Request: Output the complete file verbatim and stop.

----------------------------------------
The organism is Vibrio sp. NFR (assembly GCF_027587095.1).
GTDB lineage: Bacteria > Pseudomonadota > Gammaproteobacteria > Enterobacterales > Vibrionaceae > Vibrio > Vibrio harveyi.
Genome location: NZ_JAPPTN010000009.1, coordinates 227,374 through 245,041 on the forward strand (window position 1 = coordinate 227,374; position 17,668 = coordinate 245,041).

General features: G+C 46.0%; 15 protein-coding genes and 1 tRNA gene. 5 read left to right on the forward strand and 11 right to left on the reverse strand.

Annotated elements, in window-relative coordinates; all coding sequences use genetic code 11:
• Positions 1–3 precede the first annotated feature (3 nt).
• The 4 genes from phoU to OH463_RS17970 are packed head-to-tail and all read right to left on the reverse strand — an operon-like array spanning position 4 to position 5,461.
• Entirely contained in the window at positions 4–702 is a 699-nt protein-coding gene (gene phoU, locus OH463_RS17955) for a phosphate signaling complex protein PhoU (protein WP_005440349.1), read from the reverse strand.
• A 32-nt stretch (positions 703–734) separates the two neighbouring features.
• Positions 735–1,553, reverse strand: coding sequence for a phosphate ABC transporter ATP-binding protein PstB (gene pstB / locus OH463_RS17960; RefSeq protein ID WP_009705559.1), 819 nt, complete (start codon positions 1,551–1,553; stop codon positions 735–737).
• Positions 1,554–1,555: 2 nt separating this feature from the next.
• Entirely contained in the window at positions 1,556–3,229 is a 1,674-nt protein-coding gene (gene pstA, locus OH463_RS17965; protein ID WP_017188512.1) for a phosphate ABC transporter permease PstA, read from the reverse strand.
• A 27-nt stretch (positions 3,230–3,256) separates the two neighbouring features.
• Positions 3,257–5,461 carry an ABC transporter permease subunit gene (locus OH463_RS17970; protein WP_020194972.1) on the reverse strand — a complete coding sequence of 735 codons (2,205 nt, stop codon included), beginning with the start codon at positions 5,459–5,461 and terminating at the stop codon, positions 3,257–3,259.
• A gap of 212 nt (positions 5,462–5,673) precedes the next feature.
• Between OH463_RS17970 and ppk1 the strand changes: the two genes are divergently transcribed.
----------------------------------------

The organism is Vibrio sp. NFR (assembly GCF_027587095.1).
GTDB lineage: Bacteria > Pseudomonadota > Gammaproteobacteria > Enterobacterales > Vibrionaceae > Vibrio > Vibrio harveyi.
Genome location: NZ_JAPPTN010000009.1, coordinates 227,374 through 245,041 on the forward strand (window position 1 = coordinate 227,374; position 17,668 = coordinate 245,041).

General features: G+C 46.0%; 15 protein-coding genes and 1 tRNA gene. 5 read left to right on the forward strand and 11 right to left on the reverse strand.

Annotated elements, in window-relative coordinates; all coding sequences use genetic code 11:
• Positions 1–3 precede the first annotated feature (3 nt).
• The 4 genes from phoU to OH463_RS17970 are packed head-to-tail and all read right to left on the reverse strand — an operon-like array spanning position 4 to position 5,461.
• Entirely contained in the window at positions 4–702 is a 699-nt protein-coding gene (gene phoU, locus OH463_RS17955) for a phosphate signaling complex protein PhoU (protein WP_005440349.1), read from the reverse strand.
• A 32-nt stretch (positions 703–734) separates the two neighbouring features.
• Positions 735–1,553, reverse strand: coding sequence for a phosphate ABC transporter ATP-binding protein PstB (gene pstB / locus OH463_RS17960; RefSeq protein ID WP_009705559.1), 819 nt, complete (start codon positions 1,551–1,553; stop codon positions 735–737).
• Positions 1,554–1,555: 2 nt separating this feature from the next.
• Entirely contained in the window at positions 1,556–3,229 is a 1,674-nt protein-coding gene (gene pstA, locus OH463_RS17965; protein ID WP_017188512.1) for a phosphate ABC transporter permease PstA, read from the reverse strand.
• A 27-nt stretch (positions 3,230–3,256) separates the two neighbouring features.
• Positions 3,257–5,461 carry an ABC transporter permease subunit gene (locus OH463_RS17970; protein WP_020194972.1) on the reverse strand — a complete coding sequence of 735 codons (2,205 nt, stop codon included), beginning with the start codon at positions 5,459–5,461 and terminating at the stop codon, positions 3,257–3,259.
• A gap of 212 nt (positions 5,462–5,673) precedes the next feature.
• Between OH463_RS17970 and ppk1 the strand changes: the two genes are divergently transcribed.